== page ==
If I defer an item in my task list I’ll usually do one of two things:

  • Categorize it within Tasks — these I think David Allen calls “contexts”: where do I need to carry this out? At home, at my desk, on my computer, when I’m shopping? Or …
  • I’ll schedule a time for it by moving it from my task list into my calendar

4. My calendar

This last step was one of the most significant when I moved to this method. Now I have everything in one place: in Outlook (and synchronized on my phone/PDA), I know what I’ve said I’d do (my tasks) and in many case when I’ll do them (my calendar).

Further improvements

I’ve been using this method now for about 3.5 years and I keep refining it, tweaking it to make it a little better and more effective, particularly as my responsibilities change and as I respond to the different tasks and projects that I take on, both at work and at home.

I know when I need to go back to my task list and calendar and start planning again because it’s at those moments that I begin to feel stressed and overwhelmed. It’s during those moments that I realise: I’m not managing my tasks, they’re managing me. Then half-an-hour later once I’ve processed my in-tray and Outlook tasks and scheduled things I feel relaxed and in control once again.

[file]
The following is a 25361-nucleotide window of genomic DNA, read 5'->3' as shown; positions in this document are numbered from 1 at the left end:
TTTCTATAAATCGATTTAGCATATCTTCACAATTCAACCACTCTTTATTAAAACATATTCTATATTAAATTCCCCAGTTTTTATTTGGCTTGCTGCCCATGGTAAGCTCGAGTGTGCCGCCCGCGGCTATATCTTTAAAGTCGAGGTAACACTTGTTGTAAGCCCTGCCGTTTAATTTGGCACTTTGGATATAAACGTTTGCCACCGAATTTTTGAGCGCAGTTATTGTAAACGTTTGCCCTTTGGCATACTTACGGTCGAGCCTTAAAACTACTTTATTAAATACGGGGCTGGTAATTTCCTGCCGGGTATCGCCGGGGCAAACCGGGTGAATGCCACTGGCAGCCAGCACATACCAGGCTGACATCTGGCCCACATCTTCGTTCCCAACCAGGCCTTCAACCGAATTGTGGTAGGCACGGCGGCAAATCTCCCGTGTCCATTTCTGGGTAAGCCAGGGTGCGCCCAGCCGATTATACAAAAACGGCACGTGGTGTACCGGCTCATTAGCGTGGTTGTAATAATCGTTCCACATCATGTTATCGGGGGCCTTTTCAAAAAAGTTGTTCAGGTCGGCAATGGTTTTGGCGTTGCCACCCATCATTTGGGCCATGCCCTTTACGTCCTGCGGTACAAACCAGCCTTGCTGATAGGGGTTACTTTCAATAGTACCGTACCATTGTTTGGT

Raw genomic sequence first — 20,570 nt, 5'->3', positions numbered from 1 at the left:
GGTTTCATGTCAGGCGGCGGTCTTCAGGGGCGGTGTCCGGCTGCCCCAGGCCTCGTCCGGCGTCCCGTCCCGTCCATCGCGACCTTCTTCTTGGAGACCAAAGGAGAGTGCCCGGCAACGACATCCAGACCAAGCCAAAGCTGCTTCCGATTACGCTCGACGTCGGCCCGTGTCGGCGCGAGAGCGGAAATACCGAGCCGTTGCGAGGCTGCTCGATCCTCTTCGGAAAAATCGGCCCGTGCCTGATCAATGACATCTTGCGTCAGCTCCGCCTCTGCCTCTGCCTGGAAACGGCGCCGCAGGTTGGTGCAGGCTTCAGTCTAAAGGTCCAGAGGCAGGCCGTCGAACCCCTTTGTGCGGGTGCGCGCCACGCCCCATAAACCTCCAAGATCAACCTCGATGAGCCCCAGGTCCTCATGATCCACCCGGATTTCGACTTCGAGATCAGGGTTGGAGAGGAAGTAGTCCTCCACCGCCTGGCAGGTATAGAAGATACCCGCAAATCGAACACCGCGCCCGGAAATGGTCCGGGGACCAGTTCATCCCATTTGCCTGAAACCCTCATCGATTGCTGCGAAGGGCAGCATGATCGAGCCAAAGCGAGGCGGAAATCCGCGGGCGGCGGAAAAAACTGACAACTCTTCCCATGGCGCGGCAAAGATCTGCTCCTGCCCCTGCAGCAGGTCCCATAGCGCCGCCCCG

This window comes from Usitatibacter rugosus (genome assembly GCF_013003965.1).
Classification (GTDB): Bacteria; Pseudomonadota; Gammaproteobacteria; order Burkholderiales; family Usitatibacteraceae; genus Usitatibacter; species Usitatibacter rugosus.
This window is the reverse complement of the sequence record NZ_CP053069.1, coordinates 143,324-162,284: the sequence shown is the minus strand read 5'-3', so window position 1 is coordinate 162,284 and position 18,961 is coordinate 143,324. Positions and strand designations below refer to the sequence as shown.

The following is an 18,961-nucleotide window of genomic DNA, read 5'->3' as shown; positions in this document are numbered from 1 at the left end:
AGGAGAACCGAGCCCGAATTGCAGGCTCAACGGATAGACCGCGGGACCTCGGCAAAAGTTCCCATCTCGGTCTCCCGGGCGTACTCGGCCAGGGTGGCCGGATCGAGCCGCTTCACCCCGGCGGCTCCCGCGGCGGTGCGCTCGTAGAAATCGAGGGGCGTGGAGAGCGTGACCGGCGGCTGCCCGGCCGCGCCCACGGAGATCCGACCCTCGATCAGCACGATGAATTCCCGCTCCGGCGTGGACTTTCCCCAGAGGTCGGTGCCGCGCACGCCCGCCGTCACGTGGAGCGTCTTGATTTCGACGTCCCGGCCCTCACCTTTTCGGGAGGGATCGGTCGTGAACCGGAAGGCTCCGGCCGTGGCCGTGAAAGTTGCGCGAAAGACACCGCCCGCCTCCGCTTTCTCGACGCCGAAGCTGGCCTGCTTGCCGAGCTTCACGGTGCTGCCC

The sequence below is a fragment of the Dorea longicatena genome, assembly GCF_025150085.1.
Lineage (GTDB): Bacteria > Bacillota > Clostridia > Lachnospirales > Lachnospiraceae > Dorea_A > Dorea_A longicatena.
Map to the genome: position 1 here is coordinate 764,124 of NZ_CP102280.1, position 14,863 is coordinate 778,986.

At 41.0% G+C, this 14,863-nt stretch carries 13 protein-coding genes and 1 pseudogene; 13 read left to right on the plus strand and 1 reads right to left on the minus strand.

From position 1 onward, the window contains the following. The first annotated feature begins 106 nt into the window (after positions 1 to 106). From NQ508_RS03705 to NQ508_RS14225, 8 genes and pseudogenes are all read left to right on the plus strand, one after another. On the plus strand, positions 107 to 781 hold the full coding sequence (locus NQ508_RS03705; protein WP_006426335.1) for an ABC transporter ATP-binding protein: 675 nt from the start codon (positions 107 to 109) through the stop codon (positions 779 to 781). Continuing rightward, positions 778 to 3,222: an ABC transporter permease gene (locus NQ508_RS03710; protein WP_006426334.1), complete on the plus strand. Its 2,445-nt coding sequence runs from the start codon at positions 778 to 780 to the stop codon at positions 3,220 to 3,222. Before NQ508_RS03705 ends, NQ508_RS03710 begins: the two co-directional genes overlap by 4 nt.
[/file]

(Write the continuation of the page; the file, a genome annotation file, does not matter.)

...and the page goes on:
That’s about it in a nutshell. The only really significant thing that I’ve missed out is how I manage my projects within Outlook, but perhaps that could be a post for another day.

Inbox zero at Google Tech Talk

I started watching this a few months back, but have just discovered it again: “Inbox Zero” Google Tech Talk at 43Folders.com.

Follows the Getting Things Done (GTD) / Take Back Your Life (TBYL) method, the video is just short of 60 minutes, but it’s great.

UPDATE: for some reason the short bit between the last two commas went missing when I published. Browser troubles, perhaps — I was using Opera. That will explain David’s comment below.